Security

rate limit indexing based on a search term: licensing concerns

brettcave
Builder

Is there a mechanism to protect a splunk server from hitting license limits by creating some sort of rate limiter?

we occassionally have a system that encounters an error, gets stuck in a loop, and ends up spewing out events at up to 25000 per minute. I would like to create a rule to prevent occurrences like this from preventing indexing of critical events.

e.g. if 1 host/sourcetype combination starts logging more than 1,000 per minute, then stop indexing data from that host+sourcetype

In the event of this happening, how can we remove these logs from the index and reset license? It's data that we don't need and don't want contributing towards our license limits.

thanks

0 Karma
1 Solution

kristian_kolb
Ultra Champion

AFAIK that is not possible through some configuration parameter specifically designed for this purpose.

However, there might be some ways to get near what you're after.

1) Use a forwarder of the occasionally misbehaving host, and set a cap on the network bandwidth it can utilize. It will require some tuning to get to the right number, so that you don't inadvertently throttle your known good traffic. See http://splunk-base.splunk.com/answers/29538/maxkbps-option-and-limiting-a-forwarders-rate-of-thruput

2) Set up a scheduled search - say every 5 min - for number of events and alert if there are above a certain threshold.

index=myindex host=myhost sourcetype=mysourcetype earliest=-5m | stats c

3) As for deleting, hopefully you can identify the messages based on content and/or timestamp, and use the delete command.

With a little luck and timely investigation of the alerts generated, you'll be able to stay under your license limit.


ALTERNATIVE:

If the unwanted error messages contain a unique signature that does not occur otherwise, you can set up a nullQueue for those on the indexer. This will not work in conjunction with the steps outlined above, as events sent to the nullQueue are not indexed, and there would thus be little point in throttling the forwarder (remember, the reason for throttling was to avoid license violations).

http://docs.splunk.com/Documentation/Splunk/5.0.2/Deploy/Routeandfilterdatad#Discard_specific_events...

If you have a heavy forwarder, you will have to do the nullQueueing there instead.

http://wiki.splunk.com/Where_do_I_configure_my_Splunk_settings

Hope this helps,

Kristian

View solution in original post

kristian_kolb
Ultra Champion

AFAIK that is not possible through some configuration parameter specifically designed for this purpose.

However, there might be some ways to get near what you're after.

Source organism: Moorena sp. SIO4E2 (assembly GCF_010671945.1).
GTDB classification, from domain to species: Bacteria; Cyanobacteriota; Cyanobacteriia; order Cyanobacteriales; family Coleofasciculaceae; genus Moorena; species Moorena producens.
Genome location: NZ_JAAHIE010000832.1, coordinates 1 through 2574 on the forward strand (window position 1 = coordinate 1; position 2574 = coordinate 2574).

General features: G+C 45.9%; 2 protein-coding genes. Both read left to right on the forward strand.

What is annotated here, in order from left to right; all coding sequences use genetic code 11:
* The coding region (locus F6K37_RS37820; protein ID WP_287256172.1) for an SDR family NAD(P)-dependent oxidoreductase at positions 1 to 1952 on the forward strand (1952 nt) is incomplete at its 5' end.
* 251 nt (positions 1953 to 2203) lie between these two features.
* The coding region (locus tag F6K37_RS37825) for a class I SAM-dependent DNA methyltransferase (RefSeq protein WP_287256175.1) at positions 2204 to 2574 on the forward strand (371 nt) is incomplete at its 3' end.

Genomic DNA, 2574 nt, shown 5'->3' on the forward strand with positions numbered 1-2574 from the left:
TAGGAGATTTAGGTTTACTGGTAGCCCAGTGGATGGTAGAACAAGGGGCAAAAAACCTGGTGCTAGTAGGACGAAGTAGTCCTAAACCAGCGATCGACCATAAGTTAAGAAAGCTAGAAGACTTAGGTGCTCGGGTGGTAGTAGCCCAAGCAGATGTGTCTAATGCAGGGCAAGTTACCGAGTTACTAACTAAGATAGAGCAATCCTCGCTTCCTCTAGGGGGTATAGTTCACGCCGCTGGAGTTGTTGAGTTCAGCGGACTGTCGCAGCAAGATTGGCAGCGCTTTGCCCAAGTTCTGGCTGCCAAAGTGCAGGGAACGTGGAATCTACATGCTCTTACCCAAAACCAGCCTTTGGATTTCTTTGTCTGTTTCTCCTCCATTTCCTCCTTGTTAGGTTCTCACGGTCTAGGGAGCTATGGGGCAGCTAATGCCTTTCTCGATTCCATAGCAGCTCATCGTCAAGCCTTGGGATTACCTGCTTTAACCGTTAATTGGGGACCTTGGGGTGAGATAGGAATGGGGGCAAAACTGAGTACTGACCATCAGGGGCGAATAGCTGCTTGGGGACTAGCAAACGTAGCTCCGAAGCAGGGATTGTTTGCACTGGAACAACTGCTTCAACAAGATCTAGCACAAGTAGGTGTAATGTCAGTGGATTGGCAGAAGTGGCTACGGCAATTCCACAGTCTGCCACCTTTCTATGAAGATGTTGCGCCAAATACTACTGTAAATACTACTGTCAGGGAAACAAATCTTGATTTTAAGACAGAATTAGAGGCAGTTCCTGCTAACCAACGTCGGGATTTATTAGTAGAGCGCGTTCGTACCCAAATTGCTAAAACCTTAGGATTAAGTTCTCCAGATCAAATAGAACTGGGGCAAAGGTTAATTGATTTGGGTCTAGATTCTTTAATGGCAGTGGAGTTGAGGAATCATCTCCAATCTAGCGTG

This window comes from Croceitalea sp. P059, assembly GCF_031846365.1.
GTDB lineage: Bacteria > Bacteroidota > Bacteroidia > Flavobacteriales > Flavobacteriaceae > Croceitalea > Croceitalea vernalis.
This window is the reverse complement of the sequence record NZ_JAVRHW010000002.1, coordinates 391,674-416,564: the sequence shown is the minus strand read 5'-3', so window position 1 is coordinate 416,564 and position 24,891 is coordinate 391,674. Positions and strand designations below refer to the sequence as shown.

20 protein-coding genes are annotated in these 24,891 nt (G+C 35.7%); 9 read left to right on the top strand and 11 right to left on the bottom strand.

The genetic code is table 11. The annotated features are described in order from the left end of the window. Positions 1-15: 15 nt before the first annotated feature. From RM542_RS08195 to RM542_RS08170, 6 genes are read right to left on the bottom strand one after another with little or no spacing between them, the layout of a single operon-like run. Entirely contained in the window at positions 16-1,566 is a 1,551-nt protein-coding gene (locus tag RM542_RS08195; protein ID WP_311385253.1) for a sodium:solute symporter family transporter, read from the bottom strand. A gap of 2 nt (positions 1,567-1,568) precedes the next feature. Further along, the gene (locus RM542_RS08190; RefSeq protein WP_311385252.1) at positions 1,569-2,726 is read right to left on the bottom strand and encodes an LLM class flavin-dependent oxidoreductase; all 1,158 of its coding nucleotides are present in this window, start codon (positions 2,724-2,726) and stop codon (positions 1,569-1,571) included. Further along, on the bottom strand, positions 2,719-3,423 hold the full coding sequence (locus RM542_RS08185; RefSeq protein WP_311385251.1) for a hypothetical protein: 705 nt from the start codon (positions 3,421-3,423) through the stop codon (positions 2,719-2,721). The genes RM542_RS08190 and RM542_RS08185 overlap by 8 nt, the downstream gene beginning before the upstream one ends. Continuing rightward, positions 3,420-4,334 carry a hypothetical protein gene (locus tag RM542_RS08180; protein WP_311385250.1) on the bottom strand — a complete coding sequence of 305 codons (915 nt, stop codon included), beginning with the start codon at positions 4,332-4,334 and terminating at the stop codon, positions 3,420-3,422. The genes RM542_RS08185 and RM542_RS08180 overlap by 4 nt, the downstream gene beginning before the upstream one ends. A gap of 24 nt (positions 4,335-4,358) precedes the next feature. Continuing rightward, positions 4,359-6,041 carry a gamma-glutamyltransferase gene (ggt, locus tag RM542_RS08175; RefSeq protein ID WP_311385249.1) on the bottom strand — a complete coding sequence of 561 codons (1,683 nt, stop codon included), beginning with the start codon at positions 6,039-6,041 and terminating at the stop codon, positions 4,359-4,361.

1) Use a forwarder of the occasionally misbehaving host, and set a cap on the network bandwidth it can utilize. It will require some tuning to get to the right number, so that you don't inadvertently throttle your known good traffic. See http://splunk-base.splunk.com/answers/29538/maxkbps-option-and-limiting-a-forwarders-rate-of-thruput

2) Set up a scheduled search - say every 5 min - for number of events and alert if there are above a certain threshold.

index=myindex host=myhost sourcetype=mysourcetype earliest=-5m | stats c

3) As for deleting, hopefully you can identify the messages based on content and/or timestamp, and use the delete command.

With a little luck and timely investigation of the alerts generated, you'll be able to stay under your license limit.


ALTERNATIVE:

If the unwanted error messages contain a unique signature that does not occur otherwise, you can set up a nullQueue for those on the indexer. This will not work in conjunction with the steps outlined above, as events sent to the nullQueue are not indexed, and there would thus be little point in throttling the forwarder (remember, the reason for throttling was to avoid license violations).

http://docs.splunk.com/Documentation/Splunk/5.0.2/Deploy/Routeandfilterdatad#Discard_specific_events...

If you have a heavy forwarder, you will have to do the nullQueueing there instead.

http://wiki.splunk.com/Where_do_I_configure_my_Splunk_settings

Hope this helps,

Kristian

View solution in original post

kristian_kolb
Ultra Champion

Well, if you successfully set up a nullQueue for the offending events, they will be discarded before being indexed. This defeats the purpose of having a scheduled search for alerting you that the application is misbehaving. At least based on the sheer number of events.

However, as an alerting mechanism for detecting that the application is acting up, you could possibly set up a scheduled search checking for the presence of known good events (assuming that these are not generated when the application goes into loop mode). Note that this need not be the most efficient way to detect this.

0 Karma

brettcave
Builder

and the threshold search with notice is a quick win - easy to implement. mark

0 Karma

brettcave
Builder

Thanks. I might be able to get something to work with nullQueue.

Rate limiting is definitely not an approach that we would consider, it doesn't seem like a good approach.

Deleting: deleting won't work, as the data that has come in will be contributed towards daily index volume, regardless of whether it is retained or not (http://splunk-base.splunk.com/answers/27390/how-to-remove-some-indexed-data) - see the comment about "it doesn't matter if you delete the data".

we need an approach that bypasses the data BEFORE it is indexed.

0 Karma

kristian_kolb
Ultra Champion

see update above

0 Karma
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